I hope he absorbs some of this, as I hope Taylor has as well, and somewhere along the path of his life remembers the simple pleasures on offer here, a gift for him to open when he is ready.
Now the fire crackles and hisses, dinner is done, and Charlie tries out MY sleeping bag for size.
It is good to see his body clock respond to the rhythms of the mountains, and even though it is still light out he is tired and yawning. Me, I am just going to sit here for awhile and stare into the fire, and smile at the bountiful memories these past few days have brought to me. That warms me more than this crackling little fire.
To have spent 10 plus days in the Ruahine over the past 2 plus weeks has put a shine upon my soul. I feel wild and connected, yet also somewhat melancholic as this time draws to a close.
The wind has come up over night and I am about to wake up Charlie and get over the saddle early before it gets up too much. I am just trying to linger in this quiet and relish each taste of these last moments. I miss this place already.
This photo was made by Charlie just after we had emerged from the forest onto the open Camel Back ridge before climbing it and dropping to the saddle. It made the hair on my arms stand up as in my experience that ethereal hue to the light and sky, and the wind blowing above meant danger. The wind picked up stronger, though in gusts and bursts, and I hurried Charlie along to The Gut, where I knew we would be sheltered and could see the whole route from the saddle to the protection of Buttercup Hollow and Sunrise hut. From the saddle to the hut is only 15 minutes or so, but also the most narrow, open, and exposed section. When the wind blows from the northwest, which it most often does here, it funnels through the valley above the mountains literally pulling down the high winds which have been rolling over the open sea and narrow island gathering strength. Often it makes the saddle uncrossable, and most often makes it windy. My concern observing the route from The Gut was just how much wind was on that final stretch. I have been knocked down there in the past, and while not so worried about me, I was about Charlie and I could see the anxiousness upon his face. This was wind already such as he had never before seen. The mountains had a final test indeed.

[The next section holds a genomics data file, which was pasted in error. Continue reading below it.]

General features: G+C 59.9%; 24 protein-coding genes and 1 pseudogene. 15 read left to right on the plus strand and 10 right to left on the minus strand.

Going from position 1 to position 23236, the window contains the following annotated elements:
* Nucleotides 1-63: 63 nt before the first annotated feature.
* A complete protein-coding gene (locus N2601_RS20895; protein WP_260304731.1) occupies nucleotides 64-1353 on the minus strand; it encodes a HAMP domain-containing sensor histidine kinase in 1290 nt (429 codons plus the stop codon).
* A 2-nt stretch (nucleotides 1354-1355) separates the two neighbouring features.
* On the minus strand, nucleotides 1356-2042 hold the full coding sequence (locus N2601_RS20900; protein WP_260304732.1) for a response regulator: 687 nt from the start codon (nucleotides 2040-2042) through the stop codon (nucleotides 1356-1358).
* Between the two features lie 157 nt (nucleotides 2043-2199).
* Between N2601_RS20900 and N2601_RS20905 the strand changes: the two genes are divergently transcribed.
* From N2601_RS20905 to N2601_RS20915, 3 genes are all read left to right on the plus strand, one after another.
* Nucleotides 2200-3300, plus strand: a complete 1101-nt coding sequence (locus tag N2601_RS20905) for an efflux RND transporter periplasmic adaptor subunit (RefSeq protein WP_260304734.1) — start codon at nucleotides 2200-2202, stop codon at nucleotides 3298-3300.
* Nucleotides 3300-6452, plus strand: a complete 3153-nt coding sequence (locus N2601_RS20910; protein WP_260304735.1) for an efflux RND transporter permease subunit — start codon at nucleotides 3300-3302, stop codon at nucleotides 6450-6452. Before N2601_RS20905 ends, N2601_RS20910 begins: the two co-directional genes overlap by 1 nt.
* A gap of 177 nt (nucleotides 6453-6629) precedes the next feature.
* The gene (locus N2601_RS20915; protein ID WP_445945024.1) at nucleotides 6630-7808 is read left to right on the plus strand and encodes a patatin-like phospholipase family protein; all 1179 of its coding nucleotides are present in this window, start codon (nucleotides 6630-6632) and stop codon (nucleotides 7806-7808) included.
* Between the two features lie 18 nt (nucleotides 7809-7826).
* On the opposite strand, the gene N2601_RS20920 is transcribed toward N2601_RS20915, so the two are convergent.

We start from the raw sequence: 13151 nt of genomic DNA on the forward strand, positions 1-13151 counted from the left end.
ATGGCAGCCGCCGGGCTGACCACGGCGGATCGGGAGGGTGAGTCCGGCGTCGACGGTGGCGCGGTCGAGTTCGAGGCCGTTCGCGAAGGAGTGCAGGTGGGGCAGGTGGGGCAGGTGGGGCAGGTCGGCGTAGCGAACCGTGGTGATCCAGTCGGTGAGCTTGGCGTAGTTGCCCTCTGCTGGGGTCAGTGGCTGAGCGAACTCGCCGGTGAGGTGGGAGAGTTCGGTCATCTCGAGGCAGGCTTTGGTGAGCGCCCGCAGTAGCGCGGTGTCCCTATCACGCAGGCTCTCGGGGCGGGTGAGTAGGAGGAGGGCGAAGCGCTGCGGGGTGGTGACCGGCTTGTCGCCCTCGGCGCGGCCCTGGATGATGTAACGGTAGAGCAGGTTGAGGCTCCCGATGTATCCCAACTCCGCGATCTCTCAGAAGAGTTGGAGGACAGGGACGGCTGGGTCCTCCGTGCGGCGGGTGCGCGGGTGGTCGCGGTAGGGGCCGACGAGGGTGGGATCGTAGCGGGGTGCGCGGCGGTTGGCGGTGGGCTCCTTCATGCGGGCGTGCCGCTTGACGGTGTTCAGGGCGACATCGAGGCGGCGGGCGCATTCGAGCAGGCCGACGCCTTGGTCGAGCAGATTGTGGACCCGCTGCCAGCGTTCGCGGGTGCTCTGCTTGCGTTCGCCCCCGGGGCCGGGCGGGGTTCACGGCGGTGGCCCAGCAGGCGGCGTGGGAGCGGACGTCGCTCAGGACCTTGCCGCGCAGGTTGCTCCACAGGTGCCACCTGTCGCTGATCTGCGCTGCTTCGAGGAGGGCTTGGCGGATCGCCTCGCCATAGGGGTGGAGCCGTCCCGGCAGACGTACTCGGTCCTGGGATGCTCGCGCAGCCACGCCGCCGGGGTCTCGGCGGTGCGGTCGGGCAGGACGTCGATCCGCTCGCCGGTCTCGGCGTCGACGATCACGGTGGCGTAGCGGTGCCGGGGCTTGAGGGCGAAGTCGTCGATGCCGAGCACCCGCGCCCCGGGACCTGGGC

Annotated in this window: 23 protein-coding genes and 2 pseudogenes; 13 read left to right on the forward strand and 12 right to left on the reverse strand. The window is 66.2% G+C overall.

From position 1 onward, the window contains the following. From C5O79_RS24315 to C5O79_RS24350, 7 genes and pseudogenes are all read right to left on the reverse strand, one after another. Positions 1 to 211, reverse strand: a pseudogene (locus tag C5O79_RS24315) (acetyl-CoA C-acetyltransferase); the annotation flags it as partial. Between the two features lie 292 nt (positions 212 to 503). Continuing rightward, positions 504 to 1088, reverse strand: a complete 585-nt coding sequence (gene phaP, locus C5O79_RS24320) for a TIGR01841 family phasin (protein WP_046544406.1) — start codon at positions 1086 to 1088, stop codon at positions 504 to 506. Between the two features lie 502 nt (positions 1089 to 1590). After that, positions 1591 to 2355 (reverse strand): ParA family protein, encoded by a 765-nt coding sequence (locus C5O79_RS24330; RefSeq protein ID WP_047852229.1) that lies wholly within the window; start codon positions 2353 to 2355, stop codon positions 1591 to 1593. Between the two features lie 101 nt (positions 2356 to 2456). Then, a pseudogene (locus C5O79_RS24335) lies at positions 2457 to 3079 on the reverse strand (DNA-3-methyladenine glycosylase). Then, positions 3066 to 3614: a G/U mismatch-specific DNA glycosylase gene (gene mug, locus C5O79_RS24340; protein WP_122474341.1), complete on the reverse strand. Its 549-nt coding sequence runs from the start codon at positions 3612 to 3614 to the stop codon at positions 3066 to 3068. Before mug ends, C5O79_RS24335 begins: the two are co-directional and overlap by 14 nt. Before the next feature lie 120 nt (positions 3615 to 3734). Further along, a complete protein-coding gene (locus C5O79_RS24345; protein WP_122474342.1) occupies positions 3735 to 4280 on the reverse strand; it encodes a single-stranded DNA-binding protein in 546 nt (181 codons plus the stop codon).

When we got below the saddle the wind really began to howl relentlessly. I had Charlie hang on to my pack straps which I had looped together, and I was getting shoved around pretty good, and then I felt him go off his feet. I quickly pushed him into a bit of tupare and scrub on the lee side of the wind, just enough so that our heads were out of it as we lay on the ground. Charlie was scared and crying. I knew instinctively I had to let him rest and gather himself. I thought very clearly and calmly as I stroked his head, and after a few minutes he looked up at me. I told him what we had to do. I strapped my poles and his to my pack, and the second the wind howled a fraction less, we were on our feet and off. I had Charlie in a death grip by the arm and literally dragged and pulled him as I fought through the wind. A couple times I looked back and literally saw his feet off the ground. There is a little tunnel in the tupare and tawhairauriki which lean decidedly against the nor'west wind a few hundred metres before the actual track drops to the hut. Once I saw that approach my heart lifted, I knew we had made it. I pulled Charlie ahead of me and down into the tunnel. The wind stopped and we were in sudden calm, which is somewhat disorienting after being in a blowing gale. I yelled and whooped and screamed. We were alive and we were living! Charlie started staggering down the rough track the wrong way and I called him back. His eyes were wild and unfocused. I pulled him to me and hugged him and told him I loved him, how proud I was of him, how hard I know that was for him, and the courage it took. It may have been my proudest moment as a father. Since that moment Charlie and I know something more, about each other, about these mountains. He is indeed connected to the Ruahine. He met Tawhirimatea, he met the Ruahine.